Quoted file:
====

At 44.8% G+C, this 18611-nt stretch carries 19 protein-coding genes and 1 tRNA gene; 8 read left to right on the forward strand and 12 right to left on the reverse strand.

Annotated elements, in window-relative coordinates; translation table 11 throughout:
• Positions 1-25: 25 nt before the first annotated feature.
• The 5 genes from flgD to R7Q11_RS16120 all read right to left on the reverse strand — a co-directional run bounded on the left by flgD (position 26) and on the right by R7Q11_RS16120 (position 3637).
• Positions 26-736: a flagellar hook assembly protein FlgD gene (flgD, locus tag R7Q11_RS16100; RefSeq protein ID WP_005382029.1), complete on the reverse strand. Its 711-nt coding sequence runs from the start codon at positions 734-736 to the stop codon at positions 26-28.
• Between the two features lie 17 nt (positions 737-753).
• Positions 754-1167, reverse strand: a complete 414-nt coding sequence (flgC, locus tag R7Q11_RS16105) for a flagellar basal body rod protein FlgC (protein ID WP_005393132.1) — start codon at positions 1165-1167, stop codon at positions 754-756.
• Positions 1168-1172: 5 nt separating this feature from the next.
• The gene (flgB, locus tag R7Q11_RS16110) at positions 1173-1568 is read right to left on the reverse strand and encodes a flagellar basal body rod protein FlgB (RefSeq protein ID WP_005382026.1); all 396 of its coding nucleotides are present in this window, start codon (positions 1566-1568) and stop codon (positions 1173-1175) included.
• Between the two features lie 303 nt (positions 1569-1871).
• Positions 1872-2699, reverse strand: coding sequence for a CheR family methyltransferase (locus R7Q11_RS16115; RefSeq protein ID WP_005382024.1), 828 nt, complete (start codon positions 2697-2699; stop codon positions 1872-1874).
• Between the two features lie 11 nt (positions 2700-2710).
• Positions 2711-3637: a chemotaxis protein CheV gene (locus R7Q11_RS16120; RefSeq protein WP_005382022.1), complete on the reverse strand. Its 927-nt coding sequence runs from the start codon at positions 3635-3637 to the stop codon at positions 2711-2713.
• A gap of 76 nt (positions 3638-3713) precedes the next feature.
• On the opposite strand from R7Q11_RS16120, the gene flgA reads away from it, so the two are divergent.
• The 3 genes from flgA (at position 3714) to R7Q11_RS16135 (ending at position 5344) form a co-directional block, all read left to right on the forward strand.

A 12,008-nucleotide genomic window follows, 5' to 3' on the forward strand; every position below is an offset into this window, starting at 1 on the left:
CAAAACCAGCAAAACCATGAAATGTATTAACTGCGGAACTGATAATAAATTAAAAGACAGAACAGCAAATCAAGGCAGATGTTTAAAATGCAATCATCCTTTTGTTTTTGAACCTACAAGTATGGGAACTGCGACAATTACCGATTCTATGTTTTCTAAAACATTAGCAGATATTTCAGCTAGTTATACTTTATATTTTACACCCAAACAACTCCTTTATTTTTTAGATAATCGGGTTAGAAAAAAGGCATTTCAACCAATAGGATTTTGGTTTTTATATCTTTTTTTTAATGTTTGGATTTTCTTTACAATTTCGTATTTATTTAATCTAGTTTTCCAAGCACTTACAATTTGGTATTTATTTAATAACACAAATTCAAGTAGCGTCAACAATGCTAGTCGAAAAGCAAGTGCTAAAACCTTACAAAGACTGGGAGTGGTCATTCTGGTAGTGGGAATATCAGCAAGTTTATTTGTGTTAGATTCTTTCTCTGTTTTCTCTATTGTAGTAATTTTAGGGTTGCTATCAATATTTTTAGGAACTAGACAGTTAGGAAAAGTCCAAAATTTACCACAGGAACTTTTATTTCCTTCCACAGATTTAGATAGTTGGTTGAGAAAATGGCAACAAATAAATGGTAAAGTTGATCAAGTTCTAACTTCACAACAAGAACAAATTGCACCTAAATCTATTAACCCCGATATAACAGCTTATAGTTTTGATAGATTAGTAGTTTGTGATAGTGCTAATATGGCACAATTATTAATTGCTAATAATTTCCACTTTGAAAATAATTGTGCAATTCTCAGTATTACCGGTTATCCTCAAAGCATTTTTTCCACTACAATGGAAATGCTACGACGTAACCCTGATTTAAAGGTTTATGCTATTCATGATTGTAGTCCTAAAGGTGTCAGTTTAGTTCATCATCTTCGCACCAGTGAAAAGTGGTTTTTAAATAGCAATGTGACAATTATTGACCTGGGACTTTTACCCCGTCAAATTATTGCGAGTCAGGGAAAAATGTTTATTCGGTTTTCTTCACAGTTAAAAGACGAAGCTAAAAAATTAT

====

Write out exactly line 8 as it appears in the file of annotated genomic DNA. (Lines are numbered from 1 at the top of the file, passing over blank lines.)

• Positions 1168-1172: 5 nt separating this feature from the next.